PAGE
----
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ECB eyes tougher collateral terms but no decision yet

The European Central Bank wants to stop banks exploiting its generous rules to gain access to liquidity, two ECB governing council members said, but one of them added that no firm decisions had been taken.

Michael Bonello, who heads the Maltese central bank, told Reuters the ECB was set to make moderate changes to the rules on the assets it accepts as security for loans to commercial banks. “As market conditions and practices evolve, the system has to be reviewed to ensure that it is still being used for its intended purpose and does not accommodate undesirable practices,” he said in an interview conducted on Tuesday and published on Wednesday. “I don’t think there’s going to be some major fundamental change, there will be some modifications at the margin ... the review is still underway, there are no hard-and-fast decisions yet.”

Bundesbank President Axel Weber sent a similar message on the possible need to tighten current rules. “We are monitoring banks’ use of the collateral framework very closely,” Weber told Bloomberg news agency in an interview conducted on Tuesday and published on Wednesday. “We must ensure that our framework is not abused.”

Fellow policymaker Yves Mersch said at the weekend there was broad agreement among policymakers about the need for some tightening of the ECB’s rules. That sparked speculation among analysts about whether the ECB will go as far as banning the use of hard-to-value assets. The European Central Bank wants to stop banks exploiting its generous rules to gain access to liquidity, two ECB governing council members said, but one of them added that that no firm decisions had been taken.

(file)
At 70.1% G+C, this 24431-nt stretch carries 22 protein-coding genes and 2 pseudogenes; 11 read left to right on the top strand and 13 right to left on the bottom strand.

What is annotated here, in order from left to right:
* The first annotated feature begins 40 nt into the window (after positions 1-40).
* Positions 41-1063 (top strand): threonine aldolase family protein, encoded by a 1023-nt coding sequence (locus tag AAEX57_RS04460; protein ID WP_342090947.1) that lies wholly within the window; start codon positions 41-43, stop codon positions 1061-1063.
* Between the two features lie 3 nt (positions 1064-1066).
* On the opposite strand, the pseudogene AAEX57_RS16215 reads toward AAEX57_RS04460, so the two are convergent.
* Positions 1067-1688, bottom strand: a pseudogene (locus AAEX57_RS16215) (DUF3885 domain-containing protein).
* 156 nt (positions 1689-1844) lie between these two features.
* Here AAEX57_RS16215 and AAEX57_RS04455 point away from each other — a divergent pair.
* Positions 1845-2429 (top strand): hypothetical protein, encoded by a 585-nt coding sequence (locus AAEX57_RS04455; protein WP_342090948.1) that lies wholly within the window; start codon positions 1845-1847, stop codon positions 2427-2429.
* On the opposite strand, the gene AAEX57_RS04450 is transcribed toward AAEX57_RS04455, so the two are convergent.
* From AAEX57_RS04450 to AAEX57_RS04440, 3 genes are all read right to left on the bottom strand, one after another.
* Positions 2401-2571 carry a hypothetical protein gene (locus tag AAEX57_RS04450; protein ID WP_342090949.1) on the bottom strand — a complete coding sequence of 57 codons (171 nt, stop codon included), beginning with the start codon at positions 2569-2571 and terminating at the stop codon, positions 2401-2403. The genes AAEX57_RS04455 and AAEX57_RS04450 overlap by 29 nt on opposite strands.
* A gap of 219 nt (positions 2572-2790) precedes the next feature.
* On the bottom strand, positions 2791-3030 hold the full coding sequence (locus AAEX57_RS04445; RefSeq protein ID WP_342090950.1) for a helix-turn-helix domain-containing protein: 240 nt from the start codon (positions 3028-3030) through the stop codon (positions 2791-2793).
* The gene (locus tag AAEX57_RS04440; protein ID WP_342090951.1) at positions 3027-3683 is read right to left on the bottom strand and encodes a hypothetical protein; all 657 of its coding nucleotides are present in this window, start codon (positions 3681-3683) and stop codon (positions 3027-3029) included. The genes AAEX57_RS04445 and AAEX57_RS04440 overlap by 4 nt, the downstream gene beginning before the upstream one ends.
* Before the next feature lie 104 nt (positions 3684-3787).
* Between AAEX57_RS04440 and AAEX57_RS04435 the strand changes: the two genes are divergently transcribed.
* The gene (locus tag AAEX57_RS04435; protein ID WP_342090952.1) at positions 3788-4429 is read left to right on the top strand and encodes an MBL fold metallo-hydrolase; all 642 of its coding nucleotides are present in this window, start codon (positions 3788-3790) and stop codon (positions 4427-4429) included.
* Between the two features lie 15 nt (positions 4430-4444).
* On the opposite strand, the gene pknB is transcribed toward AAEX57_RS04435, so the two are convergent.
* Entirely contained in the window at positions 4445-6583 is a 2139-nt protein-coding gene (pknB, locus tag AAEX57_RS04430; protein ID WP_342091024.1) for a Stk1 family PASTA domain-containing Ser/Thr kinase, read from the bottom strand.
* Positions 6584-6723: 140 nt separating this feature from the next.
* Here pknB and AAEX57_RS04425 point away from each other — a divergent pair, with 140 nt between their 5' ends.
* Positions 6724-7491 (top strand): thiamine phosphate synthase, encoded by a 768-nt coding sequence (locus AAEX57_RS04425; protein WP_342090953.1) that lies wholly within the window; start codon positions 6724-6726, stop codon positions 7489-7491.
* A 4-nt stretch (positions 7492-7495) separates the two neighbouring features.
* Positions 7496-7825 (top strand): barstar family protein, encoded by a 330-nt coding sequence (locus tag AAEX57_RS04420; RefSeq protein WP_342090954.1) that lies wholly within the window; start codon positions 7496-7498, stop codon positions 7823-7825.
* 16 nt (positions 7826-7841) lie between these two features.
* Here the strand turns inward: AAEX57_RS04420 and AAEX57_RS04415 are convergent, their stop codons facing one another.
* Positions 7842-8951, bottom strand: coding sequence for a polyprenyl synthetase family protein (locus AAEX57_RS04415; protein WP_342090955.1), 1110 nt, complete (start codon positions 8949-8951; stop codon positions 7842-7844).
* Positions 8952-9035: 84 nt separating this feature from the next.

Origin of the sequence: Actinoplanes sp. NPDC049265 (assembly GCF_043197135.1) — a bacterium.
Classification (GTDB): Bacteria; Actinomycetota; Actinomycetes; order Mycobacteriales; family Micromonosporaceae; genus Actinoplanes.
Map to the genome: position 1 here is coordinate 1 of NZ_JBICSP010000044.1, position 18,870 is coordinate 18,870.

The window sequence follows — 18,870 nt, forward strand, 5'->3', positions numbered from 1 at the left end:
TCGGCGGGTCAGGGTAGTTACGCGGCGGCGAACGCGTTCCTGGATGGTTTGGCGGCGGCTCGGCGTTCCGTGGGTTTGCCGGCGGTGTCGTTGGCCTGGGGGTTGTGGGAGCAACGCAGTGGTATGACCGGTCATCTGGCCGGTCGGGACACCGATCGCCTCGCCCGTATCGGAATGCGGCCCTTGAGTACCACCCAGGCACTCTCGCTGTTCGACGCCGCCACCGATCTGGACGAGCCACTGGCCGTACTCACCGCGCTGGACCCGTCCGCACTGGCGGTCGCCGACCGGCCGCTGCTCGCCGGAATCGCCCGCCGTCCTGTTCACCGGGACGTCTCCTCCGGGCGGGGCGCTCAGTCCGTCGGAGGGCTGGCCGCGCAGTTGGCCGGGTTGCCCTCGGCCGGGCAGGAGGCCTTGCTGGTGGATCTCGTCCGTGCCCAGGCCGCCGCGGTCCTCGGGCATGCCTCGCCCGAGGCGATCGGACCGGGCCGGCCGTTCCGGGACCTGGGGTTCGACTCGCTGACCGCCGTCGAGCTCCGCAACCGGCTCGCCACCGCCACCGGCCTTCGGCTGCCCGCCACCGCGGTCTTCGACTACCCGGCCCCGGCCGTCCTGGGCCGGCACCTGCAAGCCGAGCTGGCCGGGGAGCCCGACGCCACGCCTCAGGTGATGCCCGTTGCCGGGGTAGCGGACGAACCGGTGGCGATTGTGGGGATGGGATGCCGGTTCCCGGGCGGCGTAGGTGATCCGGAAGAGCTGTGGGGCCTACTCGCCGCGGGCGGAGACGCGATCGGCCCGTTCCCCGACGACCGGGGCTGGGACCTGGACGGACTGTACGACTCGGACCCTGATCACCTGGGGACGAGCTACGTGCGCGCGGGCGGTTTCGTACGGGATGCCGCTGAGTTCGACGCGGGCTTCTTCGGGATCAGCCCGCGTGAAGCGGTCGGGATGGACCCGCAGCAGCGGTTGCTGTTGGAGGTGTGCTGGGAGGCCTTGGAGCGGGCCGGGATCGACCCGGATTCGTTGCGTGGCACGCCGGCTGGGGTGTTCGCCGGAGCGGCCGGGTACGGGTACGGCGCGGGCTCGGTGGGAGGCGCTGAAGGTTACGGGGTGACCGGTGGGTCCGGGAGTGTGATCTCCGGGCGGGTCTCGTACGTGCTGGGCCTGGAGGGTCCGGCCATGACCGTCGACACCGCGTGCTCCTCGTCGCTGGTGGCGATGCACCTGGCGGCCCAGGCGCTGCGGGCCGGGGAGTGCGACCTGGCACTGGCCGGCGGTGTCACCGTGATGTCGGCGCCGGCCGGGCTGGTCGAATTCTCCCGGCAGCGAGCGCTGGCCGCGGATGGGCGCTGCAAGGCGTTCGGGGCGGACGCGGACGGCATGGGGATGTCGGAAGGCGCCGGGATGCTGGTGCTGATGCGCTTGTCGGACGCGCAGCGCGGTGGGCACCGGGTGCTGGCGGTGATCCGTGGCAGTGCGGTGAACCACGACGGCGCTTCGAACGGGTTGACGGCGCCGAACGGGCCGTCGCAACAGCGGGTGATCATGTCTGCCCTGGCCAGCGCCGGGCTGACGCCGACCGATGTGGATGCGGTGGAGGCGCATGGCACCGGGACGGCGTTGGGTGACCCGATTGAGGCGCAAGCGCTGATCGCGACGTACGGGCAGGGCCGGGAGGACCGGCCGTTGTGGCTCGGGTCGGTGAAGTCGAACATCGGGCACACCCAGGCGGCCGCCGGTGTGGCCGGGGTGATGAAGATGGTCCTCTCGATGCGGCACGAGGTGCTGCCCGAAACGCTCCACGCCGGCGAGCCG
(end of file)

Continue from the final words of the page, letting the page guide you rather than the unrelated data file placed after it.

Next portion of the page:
Michael Bonello, who heads the Maltese central bank, told Reuters the ECB was set to make moderate changes to the rules on the assets it accepts as security for loans to commercial banks. “As market conditions and practices evolve, the system has to be reviewed to ensure that it is still being used for its intended purpose and does not accommodate undesirable practices,” he said in an interview conducted on Tuesday and published on Wednesday. “I don’t think there’s going to be some major fundamental change, there will be some modifications at the margin ... the review is still underway, there are no hard-and-fast decisions yet.”

Bundesbank President Axel Weber sent a similar message on the possible need to tighten current rules. “We are monitoring banks’ use of the collateral framework very closely,” Weber told Bloomberg news agency in an interview conducted on Tuesday and published on Wednesday. “We must ensure that our framework is not abused.” Fellow policymaker Yves Mersch said at the weekend there was broad agreement among policymakers about the need for some tightening of the ECB’s rules. That sparked speculation among analysts about whether the ECB will go as far as banning the use of hard-to-value assets. (Reuters)